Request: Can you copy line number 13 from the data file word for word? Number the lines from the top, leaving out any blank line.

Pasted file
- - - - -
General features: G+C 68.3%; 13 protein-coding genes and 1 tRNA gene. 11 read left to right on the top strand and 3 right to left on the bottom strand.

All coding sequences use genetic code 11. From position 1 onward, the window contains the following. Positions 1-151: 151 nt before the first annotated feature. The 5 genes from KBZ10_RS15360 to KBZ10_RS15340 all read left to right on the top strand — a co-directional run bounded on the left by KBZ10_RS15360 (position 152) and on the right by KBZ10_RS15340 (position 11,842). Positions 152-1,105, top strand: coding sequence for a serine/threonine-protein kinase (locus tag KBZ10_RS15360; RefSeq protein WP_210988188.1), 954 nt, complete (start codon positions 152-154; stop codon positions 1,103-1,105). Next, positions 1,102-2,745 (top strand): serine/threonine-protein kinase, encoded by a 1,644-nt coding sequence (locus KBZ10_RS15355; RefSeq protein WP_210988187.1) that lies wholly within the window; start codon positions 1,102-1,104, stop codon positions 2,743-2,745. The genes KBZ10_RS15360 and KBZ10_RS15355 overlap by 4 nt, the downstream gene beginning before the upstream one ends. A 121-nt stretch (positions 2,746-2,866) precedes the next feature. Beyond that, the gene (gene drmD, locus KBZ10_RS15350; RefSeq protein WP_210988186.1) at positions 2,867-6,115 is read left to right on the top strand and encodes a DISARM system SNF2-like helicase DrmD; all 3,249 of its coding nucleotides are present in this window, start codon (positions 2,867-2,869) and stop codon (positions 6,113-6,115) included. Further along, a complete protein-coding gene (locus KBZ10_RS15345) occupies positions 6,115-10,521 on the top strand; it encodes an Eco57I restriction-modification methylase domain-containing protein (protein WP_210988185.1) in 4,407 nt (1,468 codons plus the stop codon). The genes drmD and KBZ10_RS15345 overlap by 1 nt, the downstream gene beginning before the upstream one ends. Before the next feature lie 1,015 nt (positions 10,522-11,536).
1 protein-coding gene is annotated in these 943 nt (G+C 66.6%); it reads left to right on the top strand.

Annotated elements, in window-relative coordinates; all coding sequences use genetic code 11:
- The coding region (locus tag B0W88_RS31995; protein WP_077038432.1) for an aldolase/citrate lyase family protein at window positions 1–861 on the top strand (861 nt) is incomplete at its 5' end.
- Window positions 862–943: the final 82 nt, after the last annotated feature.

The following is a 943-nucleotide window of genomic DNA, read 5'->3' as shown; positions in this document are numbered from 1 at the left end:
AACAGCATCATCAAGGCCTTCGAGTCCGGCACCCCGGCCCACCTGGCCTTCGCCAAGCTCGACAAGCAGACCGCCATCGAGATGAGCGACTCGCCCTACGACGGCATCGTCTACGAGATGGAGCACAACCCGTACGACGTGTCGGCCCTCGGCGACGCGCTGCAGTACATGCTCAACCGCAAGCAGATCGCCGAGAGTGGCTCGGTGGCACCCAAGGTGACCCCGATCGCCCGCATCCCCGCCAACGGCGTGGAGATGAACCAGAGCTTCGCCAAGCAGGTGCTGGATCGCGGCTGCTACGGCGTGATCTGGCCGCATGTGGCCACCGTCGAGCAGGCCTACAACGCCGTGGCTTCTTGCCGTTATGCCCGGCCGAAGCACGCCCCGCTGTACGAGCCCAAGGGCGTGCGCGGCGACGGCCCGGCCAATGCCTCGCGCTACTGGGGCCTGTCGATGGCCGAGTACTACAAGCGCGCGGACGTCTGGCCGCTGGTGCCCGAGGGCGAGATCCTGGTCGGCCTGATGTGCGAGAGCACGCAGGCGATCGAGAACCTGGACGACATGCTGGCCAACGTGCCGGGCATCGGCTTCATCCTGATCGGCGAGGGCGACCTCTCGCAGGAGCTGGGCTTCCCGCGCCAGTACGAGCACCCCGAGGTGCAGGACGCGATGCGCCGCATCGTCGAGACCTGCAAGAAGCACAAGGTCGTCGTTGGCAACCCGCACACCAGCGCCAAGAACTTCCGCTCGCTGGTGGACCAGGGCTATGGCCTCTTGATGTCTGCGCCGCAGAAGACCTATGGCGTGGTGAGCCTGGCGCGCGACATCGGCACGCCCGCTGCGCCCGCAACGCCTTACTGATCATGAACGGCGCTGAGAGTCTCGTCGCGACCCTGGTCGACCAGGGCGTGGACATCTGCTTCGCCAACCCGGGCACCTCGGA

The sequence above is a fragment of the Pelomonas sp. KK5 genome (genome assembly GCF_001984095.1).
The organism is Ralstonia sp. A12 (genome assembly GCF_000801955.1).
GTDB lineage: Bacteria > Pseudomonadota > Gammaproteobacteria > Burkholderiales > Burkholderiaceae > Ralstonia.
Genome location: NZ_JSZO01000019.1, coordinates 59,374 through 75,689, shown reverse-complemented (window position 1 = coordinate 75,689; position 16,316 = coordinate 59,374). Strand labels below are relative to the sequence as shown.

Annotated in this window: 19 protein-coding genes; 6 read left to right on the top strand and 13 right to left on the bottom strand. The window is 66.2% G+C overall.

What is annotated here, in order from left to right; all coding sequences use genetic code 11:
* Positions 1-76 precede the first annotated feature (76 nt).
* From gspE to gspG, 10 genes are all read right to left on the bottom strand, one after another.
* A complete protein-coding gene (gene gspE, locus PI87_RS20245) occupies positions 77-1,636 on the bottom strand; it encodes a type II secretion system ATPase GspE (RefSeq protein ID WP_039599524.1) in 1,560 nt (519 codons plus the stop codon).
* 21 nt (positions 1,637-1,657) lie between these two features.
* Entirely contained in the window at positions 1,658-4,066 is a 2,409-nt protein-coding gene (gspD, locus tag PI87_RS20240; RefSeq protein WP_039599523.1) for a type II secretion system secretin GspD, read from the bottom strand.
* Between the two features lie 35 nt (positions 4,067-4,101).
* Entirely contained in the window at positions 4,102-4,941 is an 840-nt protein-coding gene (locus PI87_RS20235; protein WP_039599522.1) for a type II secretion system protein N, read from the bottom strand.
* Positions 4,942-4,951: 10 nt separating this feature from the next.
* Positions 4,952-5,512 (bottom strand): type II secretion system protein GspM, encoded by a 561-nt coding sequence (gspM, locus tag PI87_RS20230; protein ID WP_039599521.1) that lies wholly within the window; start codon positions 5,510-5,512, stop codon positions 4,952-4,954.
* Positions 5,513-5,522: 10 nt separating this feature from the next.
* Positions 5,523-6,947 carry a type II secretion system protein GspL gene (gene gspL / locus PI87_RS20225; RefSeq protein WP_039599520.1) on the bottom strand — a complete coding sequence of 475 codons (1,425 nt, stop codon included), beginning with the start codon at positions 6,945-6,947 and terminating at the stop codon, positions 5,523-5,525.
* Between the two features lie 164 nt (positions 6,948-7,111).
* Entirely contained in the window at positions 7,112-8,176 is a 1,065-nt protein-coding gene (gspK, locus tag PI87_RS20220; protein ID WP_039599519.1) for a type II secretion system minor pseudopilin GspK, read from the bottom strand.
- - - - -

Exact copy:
Annotated in this window: 19 protein-coding genes; 6 read left to right on the top strand and 13 right to left on the bottom strand. The window is 66.2% G+C overall.